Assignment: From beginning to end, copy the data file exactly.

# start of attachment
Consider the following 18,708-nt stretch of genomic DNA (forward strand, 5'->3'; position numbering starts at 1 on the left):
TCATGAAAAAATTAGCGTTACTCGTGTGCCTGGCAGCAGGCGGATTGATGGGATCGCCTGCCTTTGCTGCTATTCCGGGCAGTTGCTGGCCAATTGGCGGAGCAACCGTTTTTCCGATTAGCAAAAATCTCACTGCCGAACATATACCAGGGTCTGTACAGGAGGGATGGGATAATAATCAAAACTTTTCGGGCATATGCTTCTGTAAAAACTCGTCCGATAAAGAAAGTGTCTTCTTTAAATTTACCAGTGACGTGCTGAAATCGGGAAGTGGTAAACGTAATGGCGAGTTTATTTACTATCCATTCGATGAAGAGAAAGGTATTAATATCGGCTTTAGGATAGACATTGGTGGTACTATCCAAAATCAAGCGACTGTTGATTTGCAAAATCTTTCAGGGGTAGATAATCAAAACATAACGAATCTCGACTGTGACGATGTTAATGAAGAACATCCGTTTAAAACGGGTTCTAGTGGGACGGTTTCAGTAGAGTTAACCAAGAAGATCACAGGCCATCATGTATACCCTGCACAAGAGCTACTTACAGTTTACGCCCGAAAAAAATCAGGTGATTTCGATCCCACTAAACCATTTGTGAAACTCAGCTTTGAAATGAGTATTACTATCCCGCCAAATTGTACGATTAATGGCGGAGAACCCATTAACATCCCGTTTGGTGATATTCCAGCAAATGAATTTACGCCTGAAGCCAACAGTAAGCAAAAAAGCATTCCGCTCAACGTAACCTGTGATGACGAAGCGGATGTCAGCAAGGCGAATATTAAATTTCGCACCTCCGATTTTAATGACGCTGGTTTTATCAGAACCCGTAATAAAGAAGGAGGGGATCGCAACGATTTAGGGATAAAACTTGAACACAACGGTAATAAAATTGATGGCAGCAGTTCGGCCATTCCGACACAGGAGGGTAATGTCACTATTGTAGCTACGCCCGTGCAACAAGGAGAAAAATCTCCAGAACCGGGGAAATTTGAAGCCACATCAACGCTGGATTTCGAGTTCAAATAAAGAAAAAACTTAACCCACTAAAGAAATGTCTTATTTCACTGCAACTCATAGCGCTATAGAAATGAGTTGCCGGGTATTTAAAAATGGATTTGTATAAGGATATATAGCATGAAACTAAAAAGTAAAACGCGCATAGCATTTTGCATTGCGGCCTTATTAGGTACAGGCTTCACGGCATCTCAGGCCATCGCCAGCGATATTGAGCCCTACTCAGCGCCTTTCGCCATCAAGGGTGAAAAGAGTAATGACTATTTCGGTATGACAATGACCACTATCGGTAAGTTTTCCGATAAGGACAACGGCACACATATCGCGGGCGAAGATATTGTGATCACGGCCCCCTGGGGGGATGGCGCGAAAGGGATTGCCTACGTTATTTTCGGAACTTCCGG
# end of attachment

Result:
Consider the following 18,708-nt stretch of genomic DNA (forward strand, 5'->3'; position numbering starts at 1 on the left):
TCATGAAAAAATTAGCGTTACTCGTGTGCCTGGCAGCAGGCGGATTGATGGGATCGCCTGCCTTTGCTGCTATTCCGGGCAGTTGCTGGCCAATTGGCGGAGCAACCGTTTTTCCGATTAGCAAAAATCTCACTGCCGAACATATACCAGGGTCTGTACAGGAGGGATGGGATAATAATCAAAACTTTTCGGGCATATGCTTCTGTAAAAACTCGTCCGATAAAGAAAGTGTCTTCTTTAAATTTACCAGTGACGTGCTGAAATCGGGAAGTGGTAAACGTAATGGCGAGTTTATTTACTATCCATTCGATGAAGAGAAAGGTATTAATATCGGCTTTAGGATAGACATTGGTGGTACTATCCAAAATCAAGCGACTGTTGATTTGCAAAATCTTTCAGGGGTAGATAATCAAAACATAACGAATCTCGACTGTGACGATGTTAATGAAGAACATCCGTTTAAAACGGGTTCTAGTGGGACGGTTTCAGTAGAGTTAACCAAGAAGATCACAGGCCATCATGTATACCCTGCACAAGAGCTACTTACAGTTTACGCCCGAAAAAAATCAGGTGATTTCGATCCCACTAAACCATTTGTGAAACTCAGCTTTGAAATGAGTATTACTATCCCGCCAAATTGTACGATTAATGGCGGAGAACCCATTAACATCCCGTTTGGTGATATTCCAGCAAATGAATTTACGCCTGAAGCCAACAGTAAGCAAAAAAGCATTCCGCTCAACGTAACCTGTGATGACGAAGCGGATGTCAGCAAGGCGAATATTAAATTTCGCACCTCCGATTTTAATGACGCTGGTTTTATCAGAACCCGTAATAAAGAAGGAGGGGATCGCAACGATTTAGGGATAAAACTTGAACACAACGGTAATAAAATTGATGGCAGCAGTTCGGCCATTCCGACACAGGAGGGTAATGTCACTATTGTAGCTACGCCCGTGCAACAAGGAGAAAAATCTCCAGAACCGGGGAAATTTGAAGCCACATCAACGCTGGATTTCGAGTTCAAATAAAGAAAAAACTTAACCCACTAAAGAAATGTCTTATTTCACTGCAACTCATAGCGCTATAGAAATGAGTTGCCGGGTATTTAAAAATGGATTTGTATAAGGATATATAGCATGAAACTAAAAAGTAAAACGCGCATAGCATTTTGCATTGCGGCCTTATTAGGTACAGGCTTCACGGCATCTCAGGCCATCGCCAGCGATATTGAGCCCTACTCAGCGCCTTTCGCCATCAAGGGTGAAAAGAGTAATGACTATTTCGGTATGACAATGACCACTATCGGTAAGTTTTCCGATAAGGACAACGGCACACATATCGCGGGCGAAGATATTGTGATCACGGCCCCCTGGGGGGATGGCGCGAAAGGGATTGCCTACGTTATTTTCGGAACTTCCGG